Earlier this week, security officials said thousands of troops had been sent to three provinces — Marib, Jouf and Abyan — where al-Qaida is believed to have its strongest presence. There have been no reports of fighting or other operations in the wake of the deployment. It appeared to be aimed at beefing up the military's strength in the region, where the government has almost no authority.
U.S. Secretary of State Hillary Rodham Clinton on Monday praised Yemeni action but warned that al-Qaida's offshoot in Yemen has become a global threat. The group is being blamed for planning the Christmas attempt to bomb a U.S. passenger jet.
President Barak Obama has sharply increased aid to beef up Yemen's counterterrorism forces and promised a deepening partnership with San'a.
Yemen has welcomed the American help, but the partnership could prove problematic as the two countries try to establish who is in control.
President Saleh's son Ahmad — who many believe is being groomed to succeed his father — heads the nation's counterrorism force, and the government would likely resist any U.S. attempt to bypass him in the fight.
Security officials privately expressed concern the U.S. and Britain will seek to create a new counterterrorism unit. Yemeni officials say American help should be focused on funding and training the existing forces and exchanges of intelligence.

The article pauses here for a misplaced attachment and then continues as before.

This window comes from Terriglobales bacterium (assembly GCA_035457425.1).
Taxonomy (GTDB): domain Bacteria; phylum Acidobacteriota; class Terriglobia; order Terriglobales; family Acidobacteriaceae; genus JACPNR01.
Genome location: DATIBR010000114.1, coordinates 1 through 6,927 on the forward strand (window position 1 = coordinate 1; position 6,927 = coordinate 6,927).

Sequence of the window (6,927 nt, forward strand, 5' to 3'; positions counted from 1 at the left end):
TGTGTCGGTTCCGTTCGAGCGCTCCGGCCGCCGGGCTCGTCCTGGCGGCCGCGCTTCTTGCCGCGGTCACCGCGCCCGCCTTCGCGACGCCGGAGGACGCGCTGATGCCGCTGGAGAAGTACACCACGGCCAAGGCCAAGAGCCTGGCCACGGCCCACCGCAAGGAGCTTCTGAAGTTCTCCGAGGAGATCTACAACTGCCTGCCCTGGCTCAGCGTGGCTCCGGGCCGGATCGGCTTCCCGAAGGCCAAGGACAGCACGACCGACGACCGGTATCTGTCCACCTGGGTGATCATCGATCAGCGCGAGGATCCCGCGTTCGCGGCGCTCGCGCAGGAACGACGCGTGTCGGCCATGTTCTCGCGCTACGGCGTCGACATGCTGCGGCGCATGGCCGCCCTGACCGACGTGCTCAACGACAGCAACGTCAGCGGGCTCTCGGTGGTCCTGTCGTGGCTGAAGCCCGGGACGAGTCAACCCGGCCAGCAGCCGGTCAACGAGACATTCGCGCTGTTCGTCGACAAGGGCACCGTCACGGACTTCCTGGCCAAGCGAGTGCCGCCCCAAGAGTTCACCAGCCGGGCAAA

In a further sign of the sensitivities, Yemeni Foreign Minister Abu Bakr al-Qirbi underlined this week that there was no agreement allowing the U.S. to carry out strikes against al-Qaida with its own warplanes or cruise missiles.
There have been reports that U.S. missiles were used in strikes in December on al-Qaida hideouts, raising an outcry from some in Yemen over American intervention. U.S. officials have not confirmed the reports.
The government also appears to be resisting American pressure to resolve its costly battle with Shiite rebels, which U.S. officials worry is distracting it from the fight against al-Qaida.
Clinton hinted at the need to resolve the war, speaking in Washington Monday alongside the visiting Qatari foreign minister, whose country has offered to mediate between San'a and the rebels.
She said it must be made clear to Yemen "that there are expectations and conditions on our continuing support for the government so that they can take actions which will have a better chance to provide peace and stability in that region."
Yemeni Foreign Minister al-Qirbi on Monday dismissed Qatari mediation, saying the rebels must carry out a series of conditions the government has put forward for a cease-fire.
On Monday, Saleh met with the deputy defense and interior ministers of neighboring Saudi Arabia, which has strongly backed Yemen's fight against the rebels. For weeks, Saudi troops have been battling the rebels on their side of the border. Saudi Arabia on Tuesday underlined its support for "Yemeni unity."
AP correspondent Ahmed al-Haj in San'a contributed to this report.
On the Net:
U.S. Embassy in Yemen: http://yemen.usembassy.gov/